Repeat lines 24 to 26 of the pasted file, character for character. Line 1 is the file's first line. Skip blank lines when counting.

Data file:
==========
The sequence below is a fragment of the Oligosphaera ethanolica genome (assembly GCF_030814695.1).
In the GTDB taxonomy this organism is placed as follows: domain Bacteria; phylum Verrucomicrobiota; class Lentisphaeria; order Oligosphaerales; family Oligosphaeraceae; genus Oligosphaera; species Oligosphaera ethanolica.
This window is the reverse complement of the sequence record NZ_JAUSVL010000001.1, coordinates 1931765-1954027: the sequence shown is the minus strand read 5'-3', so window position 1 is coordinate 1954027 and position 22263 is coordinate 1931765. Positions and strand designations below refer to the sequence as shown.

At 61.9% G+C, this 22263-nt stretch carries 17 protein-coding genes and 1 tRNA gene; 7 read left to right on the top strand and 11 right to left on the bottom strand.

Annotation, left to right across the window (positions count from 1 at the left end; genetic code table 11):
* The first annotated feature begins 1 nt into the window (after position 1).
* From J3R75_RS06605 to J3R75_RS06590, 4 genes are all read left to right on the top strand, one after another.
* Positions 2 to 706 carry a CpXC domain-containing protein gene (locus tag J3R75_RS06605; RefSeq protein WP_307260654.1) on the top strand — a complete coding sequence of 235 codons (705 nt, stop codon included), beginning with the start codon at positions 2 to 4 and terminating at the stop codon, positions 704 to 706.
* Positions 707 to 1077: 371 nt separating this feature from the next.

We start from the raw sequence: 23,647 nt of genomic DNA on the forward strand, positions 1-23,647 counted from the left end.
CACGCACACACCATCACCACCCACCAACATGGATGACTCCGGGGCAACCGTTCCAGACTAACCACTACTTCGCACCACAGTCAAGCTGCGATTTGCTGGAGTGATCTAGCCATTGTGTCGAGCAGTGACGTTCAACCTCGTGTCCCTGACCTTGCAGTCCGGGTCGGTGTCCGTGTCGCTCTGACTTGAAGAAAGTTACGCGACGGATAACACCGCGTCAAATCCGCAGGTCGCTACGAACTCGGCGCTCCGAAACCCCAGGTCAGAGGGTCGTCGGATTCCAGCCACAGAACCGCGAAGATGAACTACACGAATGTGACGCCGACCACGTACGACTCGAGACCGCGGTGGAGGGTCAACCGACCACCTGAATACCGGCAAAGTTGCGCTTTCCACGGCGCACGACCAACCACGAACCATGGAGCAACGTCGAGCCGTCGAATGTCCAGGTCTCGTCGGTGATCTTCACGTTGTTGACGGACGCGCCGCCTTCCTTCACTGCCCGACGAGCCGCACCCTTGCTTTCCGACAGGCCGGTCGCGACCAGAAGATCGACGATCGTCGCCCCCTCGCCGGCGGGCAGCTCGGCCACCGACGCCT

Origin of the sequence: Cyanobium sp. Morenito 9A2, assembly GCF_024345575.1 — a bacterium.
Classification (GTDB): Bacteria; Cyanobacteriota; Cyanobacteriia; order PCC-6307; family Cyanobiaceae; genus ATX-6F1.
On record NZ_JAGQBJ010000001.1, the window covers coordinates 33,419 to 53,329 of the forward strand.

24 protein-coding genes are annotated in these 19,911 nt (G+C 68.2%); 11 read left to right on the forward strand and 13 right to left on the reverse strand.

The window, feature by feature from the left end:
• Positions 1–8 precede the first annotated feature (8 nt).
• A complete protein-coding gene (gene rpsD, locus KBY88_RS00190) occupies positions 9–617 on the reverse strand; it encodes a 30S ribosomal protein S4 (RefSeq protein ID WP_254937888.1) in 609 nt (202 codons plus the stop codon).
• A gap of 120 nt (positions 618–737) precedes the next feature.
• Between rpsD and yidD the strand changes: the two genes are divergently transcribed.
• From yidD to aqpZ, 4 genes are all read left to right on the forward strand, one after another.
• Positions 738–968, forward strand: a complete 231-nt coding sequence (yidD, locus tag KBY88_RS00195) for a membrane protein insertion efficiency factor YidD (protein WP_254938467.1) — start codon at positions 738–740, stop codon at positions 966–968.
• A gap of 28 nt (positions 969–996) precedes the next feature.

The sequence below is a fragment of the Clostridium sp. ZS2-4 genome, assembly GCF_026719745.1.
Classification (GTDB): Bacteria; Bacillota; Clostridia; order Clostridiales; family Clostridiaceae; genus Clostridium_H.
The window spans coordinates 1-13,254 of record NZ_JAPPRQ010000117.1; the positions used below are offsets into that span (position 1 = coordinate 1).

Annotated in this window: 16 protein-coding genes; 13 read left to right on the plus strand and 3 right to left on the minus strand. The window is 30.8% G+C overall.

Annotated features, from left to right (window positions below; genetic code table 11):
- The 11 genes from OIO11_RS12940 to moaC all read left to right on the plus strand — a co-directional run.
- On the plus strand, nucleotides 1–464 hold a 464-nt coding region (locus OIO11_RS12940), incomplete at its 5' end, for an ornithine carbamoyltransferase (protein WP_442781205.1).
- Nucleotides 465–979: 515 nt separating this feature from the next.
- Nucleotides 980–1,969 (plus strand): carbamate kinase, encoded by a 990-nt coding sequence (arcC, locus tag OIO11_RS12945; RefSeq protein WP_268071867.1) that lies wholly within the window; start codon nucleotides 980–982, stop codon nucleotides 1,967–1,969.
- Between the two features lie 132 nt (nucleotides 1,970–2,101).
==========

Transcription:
The sequence below is a fragment of the Clostridium sp. ZS2-4 genome, assembly GCF_026719745.1.
Classification (GTDB): Bacteria; Bacillota; Clostridia; order Clostridiales; family Clostridiaceae; genus Clostridium_H.
The window spans coordinates 1-13,254 of record NZ_JAPPRQ010000117.1; the positions used below are offsets into that span (position 1 = coordinate 1).